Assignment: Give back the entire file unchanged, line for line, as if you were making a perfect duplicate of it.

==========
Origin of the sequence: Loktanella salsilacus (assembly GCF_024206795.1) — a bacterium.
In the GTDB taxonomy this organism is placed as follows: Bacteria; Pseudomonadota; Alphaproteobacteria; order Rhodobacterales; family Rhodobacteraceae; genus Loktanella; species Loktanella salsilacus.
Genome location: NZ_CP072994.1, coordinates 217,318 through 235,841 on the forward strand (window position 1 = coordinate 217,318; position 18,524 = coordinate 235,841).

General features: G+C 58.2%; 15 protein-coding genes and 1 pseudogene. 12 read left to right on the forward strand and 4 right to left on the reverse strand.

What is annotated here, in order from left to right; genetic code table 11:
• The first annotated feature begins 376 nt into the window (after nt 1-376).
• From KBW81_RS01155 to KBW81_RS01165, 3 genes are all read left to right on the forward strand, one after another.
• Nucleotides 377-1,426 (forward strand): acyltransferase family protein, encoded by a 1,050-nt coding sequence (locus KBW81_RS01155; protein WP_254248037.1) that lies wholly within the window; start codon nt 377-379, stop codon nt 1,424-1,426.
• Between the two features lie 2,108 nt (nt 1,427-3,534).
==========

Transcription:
Origin of the sequence: Loktanella salsilacus (assembly GCF_024206795.1) — a bacterium.
In the GTDB taxonomy this organism is placed as follows: Bacteria; Pseudomonadota; Alphaproteobacteria; order Rhodobacterales; family Rhodobacteraceae; genus Loktanella; species Loktanella salsilacus.
Genome location: NZ_CP072994.1, coordinates 217,318 through 235,841 on the forward strand (window position 1 = coordinate 217,318; position 18,524 = coordinate 235,841).

General features: G+C 58.2%; 15 protein-coding genes and 1 pseudogene. 12 read left to right on the forward strand and 4 right to left on the reverse strand.

What is annotated here, in order from left to right; genetic code table 11:
• The first annotated feature begins 376 nt into the window (after nt 1-376).
• From KBW81_RS01155 to KBW81_RS01165, 3 genes are all read left to right on the forward strand, one after another.
• Nucleotides 377-1,426 (forward strand): acyltransferase family protein, encoded by a 1,050-nt coding sequence (locus KBW81_RS01155; protein WP_254248037.1) that lies wholly within the window; start codon nt 377-379, stop codon nt 1,424-1,426.
• Between the two features lie 2,108 nt (nt 1,427-3,534).